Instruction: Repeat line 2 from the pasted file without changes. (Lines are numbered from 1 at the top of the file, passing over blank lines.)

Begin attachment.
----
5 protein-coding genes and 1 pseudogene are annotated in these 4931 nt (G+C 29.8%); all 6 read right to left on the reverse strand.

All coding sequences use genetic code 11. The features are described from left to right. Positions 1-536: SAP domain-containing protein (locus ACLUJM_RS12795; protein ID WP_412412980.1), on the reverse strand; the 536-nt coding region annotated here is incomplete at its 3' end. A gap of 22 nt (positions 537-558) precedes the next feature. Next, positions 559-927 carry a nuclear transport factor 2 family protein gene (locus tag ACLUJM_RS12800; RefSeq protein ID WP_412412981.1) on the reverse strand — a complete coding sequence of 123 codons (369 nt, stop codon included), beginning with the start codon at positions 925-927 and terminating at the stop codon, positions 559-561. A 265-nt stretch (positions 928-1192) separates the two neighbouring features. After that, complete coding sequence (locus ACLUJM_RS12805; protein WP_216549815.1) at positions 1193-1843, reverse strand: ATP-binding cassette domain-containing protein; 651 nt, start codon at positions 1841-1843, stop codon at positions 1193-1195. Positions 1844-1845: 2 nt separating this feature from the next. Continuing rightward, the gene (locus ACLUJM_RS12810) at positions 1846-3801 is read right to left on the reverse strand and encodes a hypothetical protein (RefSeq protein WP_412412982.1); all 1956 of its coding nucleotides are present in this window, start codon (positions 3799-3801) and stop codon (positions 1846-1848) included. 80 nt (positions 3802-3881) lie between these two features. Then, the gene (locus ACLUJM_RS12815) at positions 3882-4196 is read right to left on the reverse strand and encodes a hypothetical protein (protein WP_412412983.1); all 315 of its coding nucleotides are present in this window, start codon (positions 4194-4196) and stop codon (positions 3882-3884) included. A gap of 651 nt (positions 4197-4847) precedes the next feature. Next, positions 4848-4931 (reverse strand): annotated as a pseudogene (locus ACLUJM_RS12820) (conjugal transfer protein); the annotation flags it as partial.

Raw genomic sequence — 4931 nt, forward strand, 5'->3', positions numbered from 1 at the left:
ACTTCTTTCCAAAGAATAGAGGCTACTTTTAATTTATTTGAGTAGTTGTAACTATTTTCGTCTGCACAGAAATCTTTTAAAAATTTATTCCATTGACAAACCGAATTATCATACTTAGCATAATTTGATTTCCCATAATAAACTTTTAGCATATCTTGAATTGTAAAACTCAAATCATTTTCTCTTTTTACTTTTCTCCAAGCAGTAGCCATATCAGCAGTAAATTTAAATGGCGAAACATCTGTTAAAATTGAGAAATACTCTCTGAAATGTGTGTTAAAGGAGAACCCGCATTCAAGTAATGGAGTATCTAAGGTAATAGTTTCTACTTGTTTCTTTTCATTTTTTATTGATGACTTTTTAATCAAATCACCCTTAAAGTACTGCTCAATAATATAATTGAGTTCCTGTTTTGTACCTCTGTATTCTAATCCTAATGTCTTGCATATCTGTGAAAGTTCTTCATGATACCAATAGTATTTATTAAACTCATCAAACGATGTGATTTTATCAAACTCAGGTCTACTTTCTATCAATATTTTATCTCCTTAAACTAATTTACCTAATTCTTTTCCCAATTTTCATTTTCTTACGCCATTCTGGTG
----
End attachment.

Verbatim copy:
All coding sequences use genetic code 11. The features are described from left to right. Positions 1-536: SAP domain-containing protein (locus ACLUJM_RS12795; protein ID WP_412412980.1), on the reverse strand; the 536-nt coding region annotated here is incomplete at its 3' end. A gap of 22 nt (positions 537-558) precedes the next feature. Next, positions 559-927 carry a nuclear transport factor 2 family protein gene (locus tag ACLUJM_RS12800; RefSeq protein ID WP_412412981.1) on the reverse strand — a complete coding sequence of 123 codons (369 nt, stop codon included), beginning with the start codon at positions 925-927 and terminating at the stop codon, positions 559-561. A 265-nt stretch (positions 928-1192) separates the two neighbouring features. After that, complete coding sequence (locus ACLUJM_RS12805; protein WP_216549815.1) at positions 1193-1843, reverse strand: ATP-binding cassette domain-containing protein; 651 nt, start codon at positions 1841-1843, stop codon at positions 1193-1195. Positions 1844-1845: 2 nt separating this feature from the next. Continuing rightward, the gene (locus ACLUJM_RS12810) at positions 1846-3801 is read right to left on the reverse strand and encodes a hypothetical protein (RefSeq protein WP_412412982.1); all 1956 of its coding nucleotides are present in this window, start codon (positions 3799-3801) and stop codon (positions 1846-1848) included. 80 nt (positions 3802-3881) lie between these two features. Then, the gene (locus ACLUJM_RS12815) at positions 3882-4196 is read right to left on the reverse strand and encodes a hypothetical protein (protein WP_412412983.1); all 315 of its coding nucleotides are present in this window, start codon (positions 4194-4196) and stop codon (positions 3882-3884) included. A gap of 651 nt (positions 4197-4847) precedes the next feature. Next, positions 4848-4931 (reverse strand): annotated as a pseudogene (locus ACLUJM_RS12820) (conjugal transfer protein); the annotation flags it as partial.